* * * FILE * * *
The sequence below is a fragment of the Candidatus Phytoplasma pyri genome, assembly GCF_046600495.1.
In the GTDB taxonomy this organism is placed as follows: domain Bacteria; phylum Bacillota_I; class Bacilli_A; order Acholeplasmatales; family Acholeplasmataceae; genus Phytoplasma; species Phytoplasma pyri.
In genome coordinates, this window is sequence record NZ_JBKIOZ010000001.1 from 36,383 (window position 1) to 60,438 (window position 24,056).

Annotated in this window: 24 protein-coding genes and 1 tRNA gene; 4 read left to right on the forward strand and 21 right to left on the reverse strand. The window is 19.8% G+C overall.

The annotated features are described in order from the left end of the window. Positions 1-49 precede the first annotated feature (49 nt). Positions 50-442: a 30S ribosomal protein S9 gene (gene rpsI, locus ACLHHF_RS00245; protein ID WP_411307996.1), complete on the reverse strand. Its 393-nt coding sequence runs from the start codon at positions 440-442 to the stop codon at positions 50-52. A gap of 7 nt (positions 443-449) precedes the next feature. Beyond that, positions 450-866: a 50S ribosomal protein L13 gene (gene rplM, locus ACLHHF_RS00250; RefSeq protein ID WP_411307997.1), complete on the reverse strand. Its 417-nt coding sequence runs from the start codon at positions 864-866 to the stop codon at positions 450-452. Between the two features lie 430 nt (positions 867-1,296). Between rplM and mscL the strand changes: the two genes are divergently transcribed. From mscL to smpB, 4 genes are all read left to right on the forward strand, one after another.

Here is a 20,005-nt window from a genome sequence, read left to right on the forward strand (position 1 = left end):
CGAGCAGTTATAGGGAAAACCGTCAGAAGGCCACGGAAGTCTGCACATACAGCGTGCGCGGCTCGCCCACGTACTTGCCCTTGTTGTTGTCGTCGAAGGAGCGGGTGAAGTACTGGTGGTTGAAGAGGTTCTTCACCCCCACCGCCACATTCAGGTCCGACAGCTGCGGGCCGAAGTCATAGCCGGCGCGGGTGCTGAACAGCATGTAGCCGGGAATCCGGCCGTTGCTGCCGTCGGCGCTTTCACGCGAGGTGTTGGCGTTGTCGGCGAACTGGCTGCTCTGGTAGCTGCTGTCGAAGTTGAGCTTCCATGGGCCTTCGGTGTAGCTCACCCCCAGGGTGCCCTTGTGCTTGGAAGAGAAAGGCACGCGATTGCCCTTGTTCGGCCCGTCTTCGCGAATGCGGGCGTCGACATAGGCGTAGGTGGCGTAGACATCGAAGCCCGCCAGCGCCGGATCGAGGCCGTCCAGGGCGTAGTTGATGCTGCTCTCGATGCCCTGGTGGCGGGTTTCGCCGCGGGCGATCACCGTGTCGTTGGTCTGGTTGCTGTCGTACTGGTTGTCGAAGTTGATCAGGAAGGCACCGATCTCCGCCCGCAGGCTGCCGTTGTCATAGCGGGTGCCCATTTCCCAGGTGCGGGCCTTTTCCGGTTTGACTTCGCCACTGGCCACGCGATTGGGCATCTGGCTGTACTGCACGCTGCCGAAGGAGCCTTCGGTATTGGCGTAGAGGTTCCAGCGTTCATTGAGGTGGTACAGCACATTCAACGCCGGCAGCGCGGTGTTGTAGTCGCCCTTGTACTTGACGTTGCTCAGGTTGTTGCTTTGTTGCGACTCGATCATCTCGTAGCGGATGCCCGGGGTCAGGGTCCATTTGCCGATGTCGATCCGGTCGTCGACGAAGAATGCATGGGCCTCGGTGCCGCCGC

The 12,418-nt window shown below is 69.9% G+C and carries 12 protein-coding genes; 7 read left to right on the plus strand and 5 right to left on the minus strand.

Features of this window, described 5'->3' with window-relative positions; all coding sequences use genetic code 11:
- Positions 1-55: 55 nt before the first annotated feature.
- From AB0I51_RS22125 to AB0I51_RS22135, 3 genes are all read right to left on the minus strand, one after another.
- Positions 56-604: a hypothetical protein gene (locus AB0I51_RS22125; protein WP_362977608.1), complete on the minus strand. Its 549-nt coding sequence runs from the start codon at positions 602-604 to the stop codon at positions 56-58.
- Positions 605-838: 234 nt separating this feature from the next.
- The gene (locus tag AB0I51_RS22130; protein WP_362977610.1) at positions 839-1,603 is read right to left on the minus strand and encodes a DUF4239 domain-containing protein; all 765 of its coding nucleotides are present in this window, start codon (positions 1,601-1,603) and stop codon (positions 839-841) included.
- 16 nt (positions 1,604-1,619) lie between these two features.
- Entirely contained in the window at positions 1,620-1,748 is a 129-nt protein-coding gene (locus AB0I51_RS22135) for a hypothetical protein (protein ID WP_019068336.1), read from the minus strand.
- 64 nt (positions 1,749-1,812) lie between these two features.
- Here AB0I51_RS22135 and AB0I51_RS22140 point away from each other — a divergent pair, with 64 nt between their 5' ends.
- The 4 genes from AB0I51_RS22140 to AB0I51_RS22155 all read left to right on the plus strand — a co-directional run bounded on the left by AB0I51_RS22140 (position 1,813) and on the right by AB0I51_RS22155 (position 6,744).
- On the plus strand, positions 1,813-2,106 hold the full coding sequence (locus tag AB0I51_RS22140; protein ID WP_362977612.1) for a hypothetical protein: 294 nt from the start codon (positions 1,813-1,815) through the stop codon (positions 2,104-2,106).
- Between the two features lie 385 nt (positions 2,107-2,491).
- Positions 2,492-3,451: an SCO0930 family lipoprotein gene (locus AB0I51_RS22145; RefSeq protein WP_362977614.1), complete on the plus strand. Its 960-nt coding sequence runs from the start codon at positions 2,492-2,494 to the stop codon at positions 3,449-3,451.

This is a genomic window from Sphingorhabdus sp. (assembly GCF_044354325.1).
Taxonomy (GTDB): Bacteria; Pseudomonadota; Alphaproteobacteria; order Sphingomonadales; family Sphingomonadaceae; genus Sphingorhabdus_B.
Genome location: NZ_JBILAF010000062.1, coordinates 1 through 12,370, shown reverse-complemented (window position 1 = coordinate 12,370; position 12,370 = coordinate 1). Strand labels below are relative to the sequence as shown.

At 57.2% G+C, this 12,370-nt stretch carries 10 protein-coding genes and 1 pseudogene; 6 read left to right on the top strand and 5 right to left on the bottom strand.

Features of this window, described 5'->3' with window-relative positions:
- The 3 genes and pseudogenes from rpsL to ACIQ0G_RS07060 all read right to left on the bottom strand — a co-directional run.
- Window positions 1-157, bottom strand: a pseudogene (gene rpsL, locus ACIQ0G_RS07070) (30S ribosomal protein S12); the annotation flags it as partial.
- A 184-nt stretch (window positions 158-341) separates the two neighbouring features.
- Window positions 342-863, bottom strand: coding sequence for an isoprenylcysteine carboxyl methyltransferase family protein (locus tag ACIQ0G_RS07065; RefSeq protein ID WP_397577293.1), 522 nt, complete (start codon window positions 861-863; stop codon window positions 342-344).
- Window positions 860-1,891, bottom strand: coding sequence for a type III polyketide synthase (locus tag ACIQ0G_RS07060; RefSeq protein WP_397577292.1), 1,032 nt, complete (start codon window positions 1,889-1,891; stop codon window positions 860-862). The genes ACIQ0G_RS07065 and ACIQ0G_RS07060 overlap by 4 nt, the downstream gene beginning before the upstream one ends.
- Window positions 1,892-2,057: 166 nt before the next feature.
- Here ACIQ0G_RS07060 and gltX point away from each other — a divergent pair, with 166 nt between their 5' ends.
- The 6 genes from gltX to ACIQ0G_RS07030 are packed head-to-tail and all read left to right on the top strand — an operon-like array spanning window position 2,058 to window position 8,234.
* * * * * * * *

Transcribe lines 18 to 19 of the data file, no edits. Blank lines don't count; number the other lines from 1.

- Here AB0I51_RS22135 and AB0I51_RS22140 point away from each other — a divergent pair, with 64 nt between their 5' ends.
- The 4 genes from AB0I51_RS22140 to AB0I51_RS22155 all read left to right on the plus strand — a co-directional run bounded on the left by AB0I51_RS22140 (position 1,813) and on the right by AB0I51_RS22155 (position 6,744).